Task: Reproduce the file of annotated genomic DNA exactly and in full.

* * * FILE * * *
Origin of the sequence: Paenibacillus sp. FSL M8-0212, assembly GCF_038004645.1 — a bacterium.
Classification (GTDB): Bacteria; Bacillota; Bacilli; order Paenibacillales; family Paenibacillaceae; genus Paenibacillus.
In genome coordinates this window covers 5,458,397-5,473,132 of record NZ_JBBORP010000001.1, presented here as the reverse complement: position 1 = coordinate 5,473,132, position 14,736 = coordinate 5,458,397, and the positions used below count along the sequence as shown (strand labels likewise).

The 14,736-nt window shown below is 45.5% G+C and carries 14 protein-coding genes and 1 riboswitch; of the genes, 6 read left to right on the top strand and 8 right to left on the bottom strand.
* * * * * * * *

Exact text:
Origin of the sequence: Paenibacillus sp. FSL M8-0212, assembly GCF_038004645.1 — a bacterium.
Classification (GTDB): Bacteria; Bacillota; Bacilli; order Paenibacillales; family Paenibacillaceae; genus Paenibacillus.
In genome coordinates this window covers 5,458,397-5,473,132 of record NZ_JBBORP010000001.1, presented here as the reverse complement: position 1 = coordinate 5,473,132, position 14,736 = coordinate 5,458,397, and the positions used below count along the sequence as shown (strand labels likewise).

The 14,736-nt window shown below is 45.5% G+C and carries 14 protein-coding genes and 1 riboswitch; of the genes, 6 read left to right on the top strand and 8 right to left on the bottom strand.